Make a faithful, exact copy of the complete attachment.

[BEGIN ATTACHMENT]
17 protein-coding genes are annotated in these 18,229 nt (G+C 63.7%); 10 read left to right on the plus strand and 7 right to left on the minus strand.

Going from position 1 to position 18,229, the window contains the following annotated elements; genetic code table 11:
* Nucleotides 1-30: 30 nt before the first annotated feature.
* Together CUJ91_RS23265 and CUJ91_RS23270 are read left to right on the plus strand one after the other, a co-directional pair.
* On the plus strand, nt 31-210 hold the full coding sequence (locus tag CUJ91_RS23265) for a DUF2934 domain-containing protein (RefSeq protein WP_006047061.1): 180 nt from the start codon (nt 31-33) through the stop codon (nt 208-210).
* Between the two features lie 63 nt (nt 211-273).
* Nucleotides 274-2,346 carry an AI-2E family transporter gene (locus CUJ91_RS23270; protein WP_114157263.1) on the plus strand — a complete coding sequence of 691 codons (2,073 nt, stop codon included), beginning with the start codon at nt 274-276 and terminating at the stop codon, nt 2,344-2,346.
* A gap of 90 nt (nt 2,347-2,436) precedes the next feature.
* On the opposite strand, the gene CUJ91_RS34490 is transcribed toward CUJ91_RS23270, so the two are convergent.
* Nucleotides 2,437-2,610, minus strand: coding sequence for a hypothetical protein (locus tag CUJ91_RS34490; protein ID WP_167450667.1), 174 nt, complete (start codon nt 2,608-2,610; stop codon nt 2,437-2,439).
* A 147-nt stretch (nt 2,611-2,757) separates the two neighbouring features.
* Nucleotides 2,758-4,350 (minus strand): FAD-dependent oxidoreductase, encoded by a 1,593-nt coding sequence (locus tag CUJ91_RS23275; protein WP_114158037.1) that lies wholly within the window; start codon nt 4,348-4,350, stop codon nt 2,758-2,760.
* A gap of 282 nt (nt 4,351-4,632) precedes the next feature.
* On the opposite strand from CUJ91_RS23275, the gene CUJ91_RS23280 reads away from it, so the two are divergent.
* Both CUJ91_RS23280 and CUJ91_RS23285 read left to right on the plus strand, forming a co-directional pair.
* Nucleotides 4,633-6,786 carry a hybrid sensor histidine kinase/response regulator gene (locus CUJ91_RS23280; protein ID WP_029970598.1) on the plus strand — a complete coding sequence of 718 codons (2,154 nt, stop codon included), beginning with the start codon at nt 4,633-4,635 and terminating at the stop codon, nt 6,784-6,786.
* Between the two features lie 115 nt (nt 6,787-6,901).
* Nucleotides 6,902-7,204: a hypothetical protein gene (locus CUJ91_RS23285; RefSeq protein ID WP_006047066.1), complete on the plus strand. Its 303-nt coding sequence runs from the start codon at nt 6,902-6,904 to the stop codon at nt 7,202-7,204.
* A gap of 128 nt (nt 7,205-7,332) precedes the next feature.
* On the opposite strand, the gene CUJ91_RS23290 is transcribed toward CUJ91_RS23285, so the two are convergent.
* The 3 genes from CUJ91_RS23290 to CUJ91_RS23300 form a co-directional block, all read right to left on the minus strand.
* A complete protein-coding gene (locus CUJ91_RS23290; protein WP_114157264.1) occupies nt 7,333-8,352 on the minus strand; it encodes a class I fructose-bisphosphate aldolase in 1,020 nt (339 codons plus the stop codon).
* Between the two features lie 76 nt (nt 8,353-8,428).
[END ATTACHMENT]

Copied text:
17 protein-coding genes are annotated in these 18,229 nt (G+C 63.7%); 10 read left to right on the plus strand and 7 right to left on the minus strand.

Going from position 1 to position 18,229, the window contains the following annotated elements; genetic code table 11:
* Nucleotides 1-30: 30 nt before the first annotated feature.
* Together CUJ91_RS23265 and CUJ91_RS23270 are read left to right on the plus strand one after the other, a co-directional pair.
* On the plus strand, nt 31-210 hold the full coding sequence (locus tag CUJ91_RS23265) for a DUF2934 domain-containing protein (RefSeq protein WP_006047061.1): 180 nt from the start codon (nt 31-33) through the stop codon (nt 208-210).
* Between the two features lie 63 nt (nt 211-273).
* Nucleotides 274-2,346 carry an AI-2E family transporter gene (locus CUJ91_RS23270; protein WP_114157263.1) on the plus strand — a complete coding sequence of 691 codons (2,073 nt, stop codon included), beginning with the start codon at nt 274-276 and terminating at the stop codon, nt 2,344-2,346.
* A gap of 90 nt (nt 2,347-2,436) precedes the next feature.
* On the opposite strand, the gene CUJ91_RS34490 is transcribed toward CUJ91_RS23270, so the two are convergent.
* Nucleotides 2,437-2,610, minus strand: coding sequence for a hypothetical protein (locus tag CUJ91_RS34490; protein ID WP_167450667.1), 174 nt, complete (start codon nt 2,608-2,610; stop codon nt 2,437-2,439).
* A 147-nt stretch (nt 2,611-2,757) separates the two neighbouring features.
* Nucleotides 2,758-4,350 (minus strand): FAD-dependent oxidoreductase, encoded by a 1,593-nt coding sequence (locus tag CUJ91_RS23275; protein WP_114158037.1) that lies wholly within the window; start codon nt 4,348-4,350, stop codon nt 2,758-2,760.
* A gap of 282 nt (nt 4,351-4,632) precedes the next feature.
* On the opposite strand from CUJ91_RS23275, the gene CUJ91_RS23280 reads away from it, so the two are divergent.
* Both CUJ91_RS23280 and CUJ91_RS23285 read left to right on the plus strand, forming a co-directional pair.
* Nucleotides 4,633-6,786 carry a hybrid sensor histidine kinase/response regulator gene (locus CUJ91_RS23280; protein ID WP_029970598.1) on the plus strand — a complete coding sequence of 718 codons (2,154 nt, stop codon included), beginning with the start codon at nt 4,633-4,635 and terminating at the stop codon, nt 6,784-6,786.
* Between the two features lie 115 nt (nt 6,787-6,901).
* Nucleotides 6,902-7,204: a hypothetical protein gene (locus CUJ91_RS23285; RefSeq protein ID WP_006047066.1), complete on the plus strand. Its 303-nt coding sequence runs from the start codon at nt 6,902-6,904 to the stop codon at nt 7,202-7,204.
* A gap of 128 nt (nt 7,205-7,332) precedes the next feature.
* On the opposite strand, the gene CUJ91_RS23290 is transcribed toward CUJ91_RS23285, so the two are convergent.
* The 3 genes from CUJ91_RS23290 to CUJ91_RS23300 form a co-directional block, all read right to left on the minus strand.
* A complete protein-coding gene (locus CUJ91_RS23290; protein WP_114157264.1) occupies nt 7,333-8,352 on the minus strand; it encodes a class I fructose-bisphosphate aldolase in 1,020 nt (339 codons plus the stop codon).
* Between the two features lie 76 nt (nt 8,353-8,428).